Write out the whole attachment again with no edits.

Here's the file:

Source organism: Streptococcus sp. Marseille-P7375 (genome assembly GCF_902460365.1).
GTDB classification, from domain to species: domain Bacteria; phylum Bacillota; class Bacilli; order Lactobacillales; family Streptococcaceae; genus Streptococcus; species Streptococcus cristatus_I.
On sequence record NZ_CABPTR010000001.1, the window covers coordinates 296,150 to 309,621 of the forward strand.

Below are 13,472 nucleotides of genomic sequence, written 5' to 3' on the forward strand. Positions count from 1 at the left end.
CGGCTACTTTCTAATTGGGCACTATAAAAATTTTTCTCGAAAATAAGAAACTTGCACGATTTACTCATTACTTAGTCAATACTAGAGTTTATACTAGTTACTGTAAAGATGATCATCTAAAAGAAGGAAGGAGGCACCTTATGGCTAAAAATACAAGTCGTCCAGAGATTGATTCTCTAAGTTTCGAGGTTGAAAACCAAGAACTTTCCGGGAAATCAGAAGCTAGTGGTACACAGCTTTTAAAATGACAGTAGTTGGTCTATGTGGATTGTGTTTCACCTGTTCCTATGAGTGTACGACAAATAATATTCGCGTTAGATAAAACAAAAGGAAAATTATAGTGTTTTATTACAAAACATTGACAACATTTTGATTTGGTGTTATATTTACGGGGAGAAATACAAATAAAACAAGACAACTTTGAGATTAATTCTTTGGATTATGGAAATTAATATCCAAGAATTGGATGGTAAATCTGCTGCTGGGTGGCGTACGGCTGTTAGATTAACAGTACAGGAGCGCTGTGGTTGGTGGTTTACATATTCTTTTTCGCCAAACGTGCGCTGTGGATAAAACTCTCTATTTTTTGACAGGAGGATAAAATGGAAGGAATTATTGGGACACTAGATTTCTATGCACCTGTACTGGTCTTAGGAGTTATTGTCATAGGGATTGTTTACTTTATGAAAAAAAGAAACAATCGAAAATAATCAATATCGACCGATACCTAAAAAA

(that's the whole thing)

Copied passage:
Source organism: Streptococcus sp. Marseille-P7375 (genome assembly GCF_902460365.1).
GTDB classification, from domain to species: domain Bacteria; phylum Bacillota; class Bacilli; order Lactobacillales; family Streptococcaceae; genus Streptococcus; species Streptococcus cristatus_I.
On sequence record NZ_CABPTR010000001.1, the window covers coordinates 296,150 to 309,621 of the forward strand.

Below are 13,472 nucleotides of genomic sequence, written 5' to 3' on the forward strand. Positions count from 1 at the left end.
CGGCTACTTTCTAATTGGGCACTATAAAAATTTTTCTCGAAAATAAGAAACTTGCACGATTTACTCATTACTTAGTCAATACTAGAGTTTATACTAGTTACTGTAAAGATGATCATCTAAAAGAAGGAAGGAGGCACCTTATGGCTAAAAATACAAGTCGTCCAGAGATTGATTCTCTAAGTTTCGAGGTTGAAAACCAAGAACTTTCCGGGAAATCAGAAGCTAGTGGTACACAGCTTTTAAAATGACAGTAGTTGGTCTATGTGGATTGTGTTTCACCTGTTCCTATGAGTGTACGACAAATAATATTCGCGTTAGATAAAACAAAAGGAAAATTATAGTGTTTTATTACAAAACATTGACAACATTTTGATTTGGTGTTATATTTACGGGGAGAAATACAAATAAAACAAGACAACTTTGAGATTAATTCTTTGGATTATGGAAATTAATATCCAAGAATTGGATGGTAAATCTGCTGCTGGGTGGCGTACGGCTGTTAGATTAACAGTACAGGAGCGCTGTGGTTGGTGGTTTACATATTCTTTTTCGCCAAACGTGCGCTGTGGATAAAACTCTCTATTTTTTGACAGGAGGATAAAATGGAAGGAATTATTGGGACACTAGATTTCTATGCACCTGTACTGGTCTTAGGAGTTATTGTCATAGGGATTGTTTACTTTATGAAAAAAAGAAACAATCGAAAATAATCAATATCGACCGATACCTAAAAAA